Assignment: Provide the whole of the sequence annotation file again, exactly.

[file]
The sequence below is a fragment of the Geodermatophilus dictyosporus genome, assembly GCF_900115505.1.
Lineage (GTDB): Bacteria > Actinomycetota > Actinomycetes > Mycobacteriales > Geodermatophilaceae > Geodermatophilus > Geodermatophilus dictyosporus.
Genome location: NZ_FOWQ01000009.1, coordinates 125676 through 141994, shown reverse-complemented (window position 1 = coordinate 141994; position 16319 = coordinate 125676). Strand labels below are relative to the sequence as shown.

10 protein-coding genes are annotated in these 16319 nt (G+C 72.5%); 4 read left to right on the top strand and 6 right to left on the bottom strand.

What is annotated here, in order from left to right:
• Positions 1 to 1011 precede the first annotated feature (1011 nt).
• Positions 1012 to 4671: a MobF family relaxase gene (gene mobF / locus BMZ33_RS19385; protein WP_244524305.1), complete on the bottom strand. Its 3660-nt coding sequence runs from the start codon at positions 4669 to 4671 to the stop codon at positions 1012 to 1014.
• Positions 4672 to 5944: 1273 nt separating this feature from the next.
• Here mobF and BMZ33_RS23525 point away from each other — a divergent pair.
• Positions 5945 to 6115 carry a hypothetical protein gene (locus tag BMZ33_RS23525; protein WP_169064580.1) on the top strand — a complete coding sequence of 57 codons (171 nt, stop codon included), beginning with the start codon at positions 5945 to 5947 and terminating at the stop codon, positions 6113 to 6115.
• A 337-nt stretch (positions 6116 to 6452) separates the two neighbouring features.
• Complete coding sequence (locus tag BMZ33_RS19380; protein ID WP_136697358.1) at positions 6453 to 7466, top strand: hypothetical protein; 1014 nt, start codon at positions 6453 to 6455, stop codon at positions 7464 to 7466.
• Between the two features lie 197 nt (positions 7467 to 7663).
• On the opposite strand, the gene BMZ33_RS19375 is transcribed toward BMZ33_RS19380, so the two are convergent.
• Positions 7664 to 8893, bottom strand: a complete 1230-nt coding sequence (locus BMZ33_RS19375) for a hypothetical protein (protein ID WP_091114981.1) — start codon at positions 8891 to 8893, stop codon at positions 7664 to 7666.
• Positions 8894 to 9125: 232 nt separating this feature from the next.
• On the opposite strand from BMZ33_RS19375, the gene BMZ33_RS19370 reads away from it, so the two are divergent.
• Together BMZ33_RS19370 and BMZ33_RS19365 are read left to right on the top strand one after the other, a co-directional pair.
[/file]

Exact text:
The sequence below is a fragment of the Geodermatophilus dictyosporus genome, assembly GCF_900115505.1.
Lineage (GTDB): Bacteria > Actinomycetota > Actinomycetes > Mycobacteriales > Geodermatophilaceae > Geodermatophilus > Geodermatophilus dictyosporus.
Genome location: NZ_FOWQ01000009.1, coordinates 125676 through 141994, shown reverse-complemented (window position 1 = coordinate 141994; position 16319 = coordinate 125676). Strand labels below are relative to the sequence as shown.

10 protein-coding genes are annotated in these 16319 nt (G+C 72.5%); 4 read left to right on the top strand and 6 right to left on the bottom strand.

What is annotated here, in order from left to right:
• Positions 1 to 1011 precede the first annotated feature (1011 nt).
• Positions 1012 to 4671: a MobF family relaxase gene (gene mobF / locus BMZ33_RS19385; protein WP_244524305.1), complete on the bottom strand. Its 3660-nt coding sequence runs from the start codon at positions 4669 to 4671 to the stop codon at positions 1012 to 1014.
• Positions 4672 to 5944: 1273 nt separating this feature from the next.
• Here mobF and BMZ33_RS23525 point away from each other — a divergent pair.
• Positions 5945 to 6115 carry a hypothetical protein gene (locus tag BMZ33_RS23525; protein WP_169064580.1) on the top strand — a complete coding sequence of 57 codons (171 nt, stop codon included), beginning with the start codon at positions 5945 to 5947 and terminating at the stop codon, positions 6113 to 6115.
• A 337-nt stretch (positions 6116 to 6452) separates the two neighbouring features.
• Complete coding sequence (locus tag BMZ33_RS19380; protein ID WP_136697358.1) at positions 6453 to 7466, top strand: hypothetical protein; 1014 nt, start codon at positions 6453 to 6455, stop codon at positions 7464 to 7466.
• Between the two features lie 197 nt (positions 7467 to 7663).
• On the opposite strand, the gene BMZ33_RS19375 is transcribed toward BMZ33_RS19380, so the two are convergent.
• Positions 7664 to 8893, bottom strand: a complete 1230-nt coding sequence (locus BMZ33_RS19375) for a hypothetical protein (protein ID WP_091114981.1) — start codon at positions 8891 to 8893, stop codon at positions 7664 to 7666.
• Positions 8894 to 9125: 232 nt separating this feature from the next.
• On the opposite strand from BMZ33_RS19375, the gene BMZ33_RS19370 reads away from it, so the two are divergent.
• Together BMZ33_RS19370 and BMZ33_RS19365 are read left to right on the top strand one after the other, a co-directional pair.